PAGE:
It was a sunny Saturday afternoon in San Francisco's Dolores Park and kids on gyroscopic single-wheeled skateboards seemed to float uphill. I was sitting next to the "Fuck the techies" graffiti, waiting to score some weed. But my eyes weren't on the park -- they were on the skies. Because I was about to get a very special drone delivery.
Like a lot of you, I saw a tantalising video from a mysterious San Francisco company called Trees a couple of weeks ago. In it, an extremely delighted-looking person sits in Dolores Park while a Phantom drone delivers a lovely-looking box of cannabis items to him.
How, I wondered, could I be just like that person?
I immediately went to the Trees website and started chatting with their rep. I asked if they delivered to my neighbourhood, and was told that they didn't do it quite yet -- they're still setting up their 333 exemption to FAA regulations on drones that prevent delivery for profit. But Marshall Hayner, Trees' CEO, promised that if I showed up at Dolores Park around 3 PM on Saturday I'd "see some drones." He refused to reveal more than that.
So of course I hiked over to Dolores a few days later, not entirely sure what to expect -- but hoping against hope that it would all end with me smoking some sweet, sweet cannabis in the middle of a park while drones swooped around me like parrots.
I was prepared for a lot of weird things to happen, but I wasn't ready for the Bitcoin.
When Hayner and his colleagues showed up, drone in hand, it became immediately clear that this wasn't really about drones, or even cannabis really. It was about Bitcoin. Jackson Palmer, creator of the notorious Dogecoin, is working with Hayner on Trees. So is engineer Morgan Rockwell, inventor of the BitSwitch, a device that allows you to use Bitcoin to pay at vending machines and coin-operated devices like washing machines.
All three of them have been involved in Bitcoin startups for a while -- but now they're a little bit jaded. Said Jackson, whose Dogecoin attracted international attention, "There was a [Bitcoin] bubble and it's over."
Added Hayner, "Yeah there are a few seed rounds, but nobody is really putting money into it anymore."
What do frustrated Bitcoin entrepreneurs do when the bubble bursts? They try to find a really good reason to use Bitcoin -- one that isn't tied up in vapour products beloved by VCs. And that's where cannabis comes in. It's the perfect product for a currency that, as Rockwell put it, "skips around the bank." In the US, cannabis is legal in only a few states (including California, where I have a cannabis card, so this entire transaction was legal). But this creates a problem for any business that wants to deal with banks, which are centralised on a national level.
"Cannabis and Bitcoin support each other," Hayner said simply.
So how does this whole operation work? Well, it definitely starts with some seriously good cannabis, which Hayner has access to from years of running a collective that's can sell it legally. But then there's the question of how to do delivery in a way that stands out from all the other weed delivery places. That's where drones come in. And finally, there's the key ingredient: Bitcoin. Money of the future.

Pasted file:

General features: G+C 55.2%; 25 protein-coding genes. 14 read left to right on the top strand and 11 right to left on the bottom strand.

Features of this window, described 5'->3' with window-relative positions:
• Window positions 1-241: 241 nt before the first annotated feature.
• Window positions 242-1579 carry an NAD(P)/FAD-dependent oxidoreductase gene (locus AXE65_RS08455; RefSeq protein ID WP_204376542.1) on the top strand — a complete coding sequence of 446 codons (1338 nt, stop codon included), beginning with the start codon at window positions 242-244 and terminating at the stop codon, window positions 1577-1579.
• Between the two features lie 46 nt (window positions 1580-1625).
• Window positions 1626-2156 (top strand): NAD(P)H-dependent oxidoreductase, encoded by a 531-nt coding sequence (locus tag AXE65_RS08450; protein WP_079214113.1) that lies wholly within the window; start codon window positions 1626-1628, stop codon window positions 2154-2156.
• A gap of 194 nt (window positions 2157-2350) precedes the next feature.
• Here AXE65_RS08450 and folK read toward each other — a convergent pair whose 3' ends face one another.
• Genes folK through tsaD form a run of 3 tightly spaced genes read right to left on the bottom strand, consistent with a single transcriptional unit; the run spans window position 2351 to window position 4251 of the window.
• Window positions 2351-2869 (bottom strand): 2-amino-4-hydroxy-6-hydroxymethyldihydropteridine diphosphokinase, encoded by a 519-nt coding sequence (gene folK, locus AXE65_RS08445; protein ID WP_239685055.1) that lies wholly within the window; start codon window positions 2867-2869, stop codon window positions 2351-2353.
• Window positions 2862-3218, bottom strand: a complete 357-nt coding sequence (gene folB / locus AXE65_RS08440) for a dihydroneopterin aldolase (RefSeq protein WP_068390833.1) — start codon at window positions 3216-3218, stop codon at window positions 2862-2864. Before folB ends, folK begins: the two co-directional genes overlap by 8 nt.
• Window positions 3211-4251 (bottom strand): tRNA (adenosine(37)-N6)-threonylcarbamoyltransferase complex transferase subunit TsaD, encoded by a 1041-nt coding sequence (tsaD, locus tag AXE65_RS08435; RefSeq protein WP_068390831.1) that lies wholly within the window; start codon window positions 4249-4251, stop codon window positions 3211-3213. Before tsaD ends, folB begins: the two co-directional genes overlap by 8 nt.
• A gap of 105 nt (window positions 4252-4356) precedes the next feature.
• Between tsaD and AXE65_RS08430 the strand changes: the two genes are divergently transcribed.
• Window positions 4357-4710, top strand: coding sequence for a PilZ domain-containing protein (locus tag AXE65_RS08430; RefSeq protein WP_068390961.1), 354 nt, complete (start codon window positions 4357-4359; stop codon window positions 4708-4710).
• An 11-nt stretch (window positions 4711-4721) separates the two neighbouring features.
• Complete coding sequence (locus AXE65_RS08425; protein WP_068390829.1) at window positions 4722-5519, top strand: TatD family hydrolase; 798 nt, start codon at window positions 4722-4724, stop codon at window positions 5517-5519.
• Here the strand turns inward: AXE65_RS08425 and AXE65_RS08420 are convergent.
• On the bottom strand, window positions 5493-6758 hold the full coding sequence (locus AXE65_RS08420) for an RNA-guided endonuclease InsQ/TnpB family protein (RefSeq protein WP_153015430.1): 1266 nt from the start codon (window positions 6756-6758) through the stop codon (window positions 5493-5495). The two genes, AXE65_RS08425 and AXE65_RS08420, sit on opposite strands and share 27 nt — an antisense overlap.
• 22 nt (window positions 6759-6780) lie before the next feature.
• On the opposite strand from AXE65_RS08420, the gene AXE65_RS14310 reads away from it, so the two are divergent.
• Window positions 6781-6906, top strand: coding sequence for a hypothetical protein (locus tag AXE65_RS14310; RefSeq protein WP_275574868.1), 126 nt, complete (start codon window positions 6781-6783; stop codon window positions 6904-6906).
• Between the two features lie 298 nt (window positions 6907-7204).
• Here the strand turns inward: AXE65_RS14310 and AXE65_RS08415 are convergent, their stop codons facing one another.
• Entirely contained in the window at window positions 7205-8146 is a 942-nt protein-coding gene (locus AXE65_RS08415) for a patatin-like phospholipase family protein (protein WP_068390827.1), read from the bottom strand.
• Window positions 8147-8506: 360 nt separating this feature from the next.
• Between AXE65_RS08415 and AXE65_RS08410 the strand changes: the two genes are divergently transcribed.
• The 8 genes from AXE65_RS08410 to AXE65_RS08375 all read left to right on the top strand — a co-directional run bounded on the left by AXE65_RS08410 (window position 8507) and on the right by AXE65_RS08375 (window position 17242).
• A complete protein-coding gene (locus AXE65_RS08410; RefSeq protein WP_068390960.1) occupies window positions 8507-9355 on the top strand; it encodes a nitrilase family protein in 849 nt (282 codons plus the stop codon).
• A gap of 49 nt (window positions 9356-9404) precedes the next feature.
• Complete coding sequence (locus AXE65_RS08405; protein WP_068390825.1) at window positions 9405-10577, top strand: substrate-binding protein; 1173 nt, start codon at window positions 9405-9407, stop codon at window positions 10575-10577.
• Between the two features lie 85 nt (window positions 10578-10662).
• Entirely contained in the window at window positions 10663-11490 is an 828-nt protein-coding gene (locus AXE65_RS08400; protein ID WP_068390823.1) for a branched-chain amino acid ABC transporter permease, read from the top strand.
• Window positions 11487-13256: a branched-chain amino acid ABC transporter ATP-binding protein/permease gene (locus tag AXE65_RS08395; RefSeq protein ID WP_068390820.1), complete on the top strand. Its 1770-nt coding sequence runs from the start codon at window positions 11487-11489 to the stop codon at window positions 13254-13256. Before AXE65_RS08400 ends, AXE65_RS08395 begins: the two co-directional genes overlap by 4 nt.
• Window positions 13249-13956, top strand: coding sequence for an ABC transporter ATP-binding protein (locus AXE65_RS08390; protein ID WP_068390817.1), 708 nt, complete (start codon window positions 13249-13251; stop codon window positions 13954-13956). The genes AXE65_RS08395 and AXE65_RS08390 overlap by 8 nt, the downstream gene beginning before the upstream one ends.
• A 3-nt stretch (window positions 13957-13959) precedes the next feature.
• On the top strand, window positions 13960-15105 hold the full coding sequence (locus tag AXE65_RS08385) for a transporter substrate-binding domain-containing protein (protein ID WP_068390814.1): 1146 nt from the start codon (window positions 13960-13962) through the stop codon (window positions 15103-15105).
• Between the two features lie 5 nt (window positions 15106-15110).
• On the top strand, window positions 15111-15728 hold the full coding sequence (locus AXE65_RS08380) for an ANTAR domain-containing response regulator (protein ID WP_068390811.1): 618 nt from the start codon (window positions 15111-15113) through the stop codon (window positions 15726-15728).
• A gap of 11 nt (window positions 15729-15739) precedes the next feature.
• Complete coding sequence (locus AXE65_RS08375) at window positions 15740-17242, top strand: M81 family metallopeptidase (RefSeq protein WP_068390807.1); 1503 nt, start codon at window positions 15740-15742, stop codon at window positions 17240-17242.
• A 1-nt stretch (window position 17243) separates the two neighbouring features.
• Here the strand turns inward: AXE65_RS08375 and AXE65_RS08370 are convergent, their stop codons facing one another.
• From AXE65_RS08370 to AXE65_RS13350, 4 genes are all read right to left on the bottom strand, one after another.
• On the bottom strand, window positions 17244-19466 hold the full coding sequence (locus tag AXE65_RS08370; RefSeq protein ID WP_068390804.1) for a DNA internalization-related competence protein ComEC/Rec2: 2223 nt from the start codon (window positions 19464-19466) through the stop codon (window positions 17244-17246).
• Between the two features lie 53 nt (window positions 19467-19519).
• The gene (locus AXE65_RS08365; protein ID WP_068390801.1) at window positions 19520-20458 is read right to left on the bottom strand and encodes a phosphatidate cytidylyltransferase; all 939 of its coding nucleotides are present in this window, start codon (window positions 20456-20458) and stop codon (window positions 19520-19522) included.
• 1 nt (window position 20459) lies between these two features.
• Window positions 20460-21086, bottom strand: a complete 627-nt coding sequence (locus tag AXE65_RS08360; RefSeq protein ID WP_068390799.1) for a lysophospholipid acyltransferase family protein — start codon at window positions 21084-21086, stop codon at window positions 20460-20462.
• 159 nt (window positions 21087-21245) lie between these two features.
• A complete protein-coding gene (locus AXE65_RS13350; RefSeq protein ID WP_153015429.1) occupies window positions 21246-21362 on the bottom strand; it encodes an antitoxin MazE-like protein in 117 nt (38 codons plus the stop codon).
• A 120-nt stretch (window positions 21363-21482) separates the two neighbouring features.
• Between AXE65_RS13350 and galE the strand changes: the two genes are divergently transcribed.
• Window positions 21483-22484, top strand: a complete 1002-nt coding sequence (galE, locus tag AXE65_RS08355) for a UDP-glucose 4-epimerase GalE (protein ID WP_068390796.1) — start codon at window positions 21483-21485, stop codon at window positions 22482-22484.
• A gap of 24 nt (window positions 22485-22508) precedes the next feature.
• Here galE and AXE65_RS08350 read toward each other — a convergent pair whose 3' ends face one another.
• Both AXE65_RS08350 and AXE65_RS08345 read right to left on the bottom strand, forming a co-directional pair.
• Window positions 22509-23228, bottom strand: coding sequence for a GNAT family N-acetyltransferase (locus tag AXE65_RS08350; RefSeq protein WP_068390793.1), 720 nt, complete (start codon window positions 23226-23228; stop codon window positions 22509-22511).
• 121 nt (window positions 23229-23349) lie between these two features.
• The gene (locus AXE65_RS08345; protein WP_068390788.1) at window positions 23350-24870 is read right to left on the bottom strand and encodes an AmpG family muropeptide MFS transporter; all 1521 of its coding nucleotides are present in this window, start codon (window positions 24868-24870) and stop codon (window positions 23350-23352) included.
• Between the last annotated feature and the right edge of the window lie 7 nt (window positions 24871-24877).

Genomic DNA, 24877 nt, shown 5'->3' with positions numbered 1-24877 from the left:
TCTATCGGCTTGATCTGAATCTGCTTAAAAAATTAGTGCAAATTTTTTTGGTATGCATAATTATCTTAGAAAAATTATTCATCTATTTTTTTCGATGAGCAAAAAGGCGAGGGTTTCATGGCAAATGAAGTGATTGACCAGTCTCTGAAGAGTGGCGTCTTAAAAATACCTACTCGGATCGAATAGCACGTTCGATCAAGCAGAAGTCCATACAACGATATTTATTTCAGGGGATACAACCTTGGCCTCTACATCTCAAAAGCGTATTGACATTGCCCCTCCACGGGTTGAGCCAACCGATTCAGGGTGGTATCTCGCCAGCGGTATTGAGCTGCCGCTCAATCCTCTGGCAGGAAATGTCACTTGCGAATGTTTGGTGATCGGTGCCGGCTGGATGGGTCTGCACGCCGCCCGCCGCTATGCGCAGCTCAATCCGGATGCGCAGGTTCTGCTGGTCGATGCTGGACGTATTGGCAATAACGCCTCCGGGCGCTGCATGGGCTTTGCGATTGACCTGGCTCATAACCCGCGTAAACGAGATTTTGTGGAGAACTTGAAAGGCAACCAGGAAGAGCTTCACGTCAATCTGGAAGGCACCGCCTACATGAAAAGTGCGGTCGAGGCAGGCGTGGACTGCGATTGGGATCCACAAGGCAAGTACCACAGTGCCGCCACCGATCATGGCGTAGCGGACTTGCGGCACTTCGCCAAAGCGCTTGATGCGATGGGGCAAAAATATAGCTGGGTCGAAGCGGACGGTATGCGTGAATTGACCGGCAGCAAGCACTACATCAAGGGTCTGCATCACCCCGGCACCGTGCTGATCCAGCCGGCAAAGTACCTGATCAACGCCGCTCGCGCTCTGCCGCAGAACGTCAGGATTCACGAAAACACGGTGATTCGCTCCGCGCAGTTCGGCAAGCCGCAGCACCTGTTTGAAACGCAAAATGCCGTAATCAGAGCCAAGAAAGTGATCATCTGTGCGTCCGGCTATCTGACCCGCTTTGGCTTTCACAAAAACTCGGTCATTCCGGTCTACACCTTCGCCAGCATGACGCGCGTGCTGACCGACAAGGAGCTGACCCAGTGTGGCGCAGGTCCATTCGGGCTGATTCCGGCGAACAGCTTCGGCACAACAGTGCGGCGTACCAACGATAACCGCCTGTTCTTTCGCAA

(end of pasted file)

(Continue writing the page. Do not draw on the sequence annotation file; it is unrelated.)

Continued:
The drones will take money using the BitSwitch.
It can host a local version of the block chain, the secure online ledger system that forms the backbone of Bitcoin, and instantly check Bitcoin payments against it. So you can literally poke a button in your app, send a few Satoshis (the smaller unit of Bitcoins) to Trees, and the BitSwitch processes your payment instantly.
Ideally, you've got that BitSwitch on your drone -- and once your payment goes through, it drops the goods right into your lap. I say ideally because of course that assumes a lot of things -- like Trees actually getting 333 exemption through their partner company Aerovision, which does drone photography at festivals and concerts. And, more pressingly last Saturday afternoon, assuming that Rockwell can actually get the drivers working on his laptop so that the whole system can run at all.
In the end, we spent a lot of time watching Rockwell fiddle with his software, while Hayner drove the drone for a while. If everything had gone according to plan, I would have gotten a box like this, above. Those purple jewel cases were packed with delicious, delicious buds. Top notch stuff.
But the showstopper was actually the Bitcoin, not the bud. And Hayner's futuristic plans. "The ten year vision is an app for every part of this industry," he said, puffing on a vape pen full of cannabis oil. "You've got apps for the grower to monitor nutrient levels, and it ties into everything." Soon you have apps for harvesting, shipping, selling, and finally, of course Bitcoin point-of-sale devices in your delivery drones.
"In the future all these apps can pull together a network, little by little," Hayner said, gesturing vaguely at the drone, the box of pot he'd just given me, and perhaps at the park itself. It wasn't clear. But the future never is.